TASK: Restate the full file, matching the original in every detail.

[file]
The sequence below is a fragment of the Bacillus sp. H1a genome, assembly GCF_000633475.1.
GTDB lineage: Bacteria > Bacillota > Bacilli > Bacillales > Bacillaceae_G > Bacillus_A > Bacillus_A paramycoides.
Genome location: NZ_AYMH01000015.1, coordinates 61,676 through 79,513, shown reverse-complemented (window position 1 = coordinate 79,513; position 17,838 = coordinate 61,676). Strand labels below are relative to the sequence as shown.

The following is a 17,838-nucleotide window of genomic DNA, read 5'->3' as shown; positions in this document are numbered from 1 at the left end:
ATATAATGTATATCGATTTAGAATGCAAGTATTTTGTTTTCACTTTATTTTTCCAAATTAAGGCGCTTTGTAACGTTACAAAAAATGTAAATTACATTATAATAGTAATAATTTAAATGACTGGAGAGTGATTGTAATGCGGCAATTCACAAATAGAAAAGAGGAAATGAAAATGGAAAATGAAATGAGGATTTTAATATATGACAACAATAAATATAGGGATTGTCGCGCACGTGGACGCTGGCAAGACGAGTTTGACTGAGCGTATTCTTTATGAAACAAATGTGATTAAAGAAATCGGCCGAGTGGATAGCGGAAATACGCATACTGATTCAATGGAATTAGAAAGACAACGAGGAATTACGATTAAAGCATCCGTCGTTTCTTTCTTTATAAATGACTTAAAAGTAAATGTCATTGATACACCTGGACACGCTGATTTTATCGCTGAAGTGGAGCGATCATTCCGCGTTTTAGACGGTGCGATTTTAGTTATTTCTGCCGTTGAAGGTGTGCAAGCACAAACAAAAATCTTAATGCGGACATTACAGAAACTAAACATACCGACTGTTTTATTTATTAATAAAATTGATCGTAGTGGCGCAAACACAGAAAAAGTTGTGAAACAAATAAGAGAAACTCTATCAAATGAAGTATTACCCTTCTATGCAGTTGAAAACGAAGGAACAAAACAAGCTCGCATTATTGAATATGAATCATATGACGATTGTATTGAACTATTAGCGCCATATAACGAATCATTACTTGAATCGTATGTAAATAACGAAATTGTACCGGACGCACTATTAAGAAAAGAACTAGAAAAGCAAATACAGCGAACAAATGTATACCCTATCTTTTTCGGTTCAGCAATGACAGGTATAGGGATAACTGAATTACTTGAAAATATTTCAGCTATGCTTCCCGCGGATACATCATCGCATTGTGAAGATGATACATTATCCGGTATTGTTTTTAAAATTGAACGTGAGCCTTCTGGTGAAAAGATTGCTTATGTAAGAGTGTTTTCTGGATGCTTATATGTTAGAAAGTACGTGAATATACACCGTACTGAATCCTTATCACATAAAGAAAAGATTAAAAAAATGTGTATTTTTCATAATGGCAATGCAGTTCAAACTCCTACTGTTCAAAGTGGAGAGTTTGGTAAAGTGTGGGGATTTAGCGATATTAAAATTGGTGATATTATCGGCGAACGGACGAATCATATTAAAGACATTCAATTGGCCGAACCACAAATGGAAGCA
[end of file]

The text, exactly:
The sequence below is a fragment of the Bacillus sp. H1a genome, assembly GCF_000633475.1.
GTDB lineage: Bacteria > Bacillota > Bacilli > Bacillales > Bacillaceae_G > Bacillus_A > Bacillus_A paramycoides.
Genome location: NZ_AYMH01000015.1, coordinates 61,676 through 79,513, shown reverse-complemented (window position 1 = coordinate 79,513; position 17,838 = coordinate 61,676). Strand labels below are relative to the sequence as shown.

The following is a 17,838-nucleotide window of genomic DNA, read 5'->3' as shown; positions in this document are numbered from 1 at the left end:
ATATAATGTATATCGATTTAGAATGCAAGTATTTTGTTTTCACTTTATTTTTCCAAATTAAGGCGCTTTGTAACGTTACAAAAAATGTAAATTACATTATAATAGTAATAATTTAAATGACTGGAGAGTGATTGTAATGCGGCAATTCACAAATAGAAAAGAGGAAATGAAAATGGAAAATGAAATGAGGATTTTAATATATGACAACAATAAATATAGGGATTGTCGCGCACGTGGACGCTGGCAAGACGAGTTTGACTGAGCGTATTCTTTATGAAACAAATGTGATTAAAGAAATCGGCCGAGTGGATAGCGGAAATACGCATACTGATTCAATGGAATTAGAAAGACAACGAGGAATTACGATTAAAGCATCCGTCGTTTCTTTCTTTATAAATGACTTAAAAGTAAATGTCATTGATACACCTGGACACGCTGATTTTATCGCTGAAGTGGAGCGATCATTCCGCGTTTTAGACGGTGCGATTTTAGTTATTTCTGCCGTTGAAGGTGTGCAAGCACAAACAAAAATCTTAATGCGGACATTACAGAAACTAAACATACCGACTGTTTTATTTATTAATAAAATTGATCGTAGTGGCGCAAACACAGAAAAAGTTGTGAAACAAATAAGAGAAACTCTATCAAATGAAGTATTACCCTTCTATGCAGTTGAAAACGAAGGAACAAAACAAGCTCGCATTATTGAATATGAATCATATGACGATTGTATTGAACTATTAGCGCCATATAACGAATCATTACTTGAATCGTATGTAAATAACGAAATTGTACCGGACGCACTATTAAGAAAAGAACTAGAAAAGCAAATACAGCGAACAAATGTATACCCTATCTTTTTCGGTTCAGCAATGACAGGTATAGGGATAACTGAATTACTTGAAAATATTTCAGCTATGCTTCCCGCGGATACATCATCGCATTGTGAAGATGATACATTATCCGGTATTGTTTTTAAAATTGAACGTGAGCCTTCTGGTGAAAAGATTGCTTATGTAAGAGTGTTTTCTGGATGCTTATATGTTAGAAAGTACGTGAATATACACCGTACTGAATCCTTATCACATAAAGAAAAGATTAAAAAAATGTGTATTTTTCATAATGGCAATGCAGTTCAAACTCCTACTGTTCAAAGTGGAGAGTTTGGTAAAGTGTGGGGATTTAGCGATATTAAAATTGGTGATATTATCGGCGAACGGACGAATCATATTAAAGACATTCAATTGGCCGAACCACAAATGGAAGCA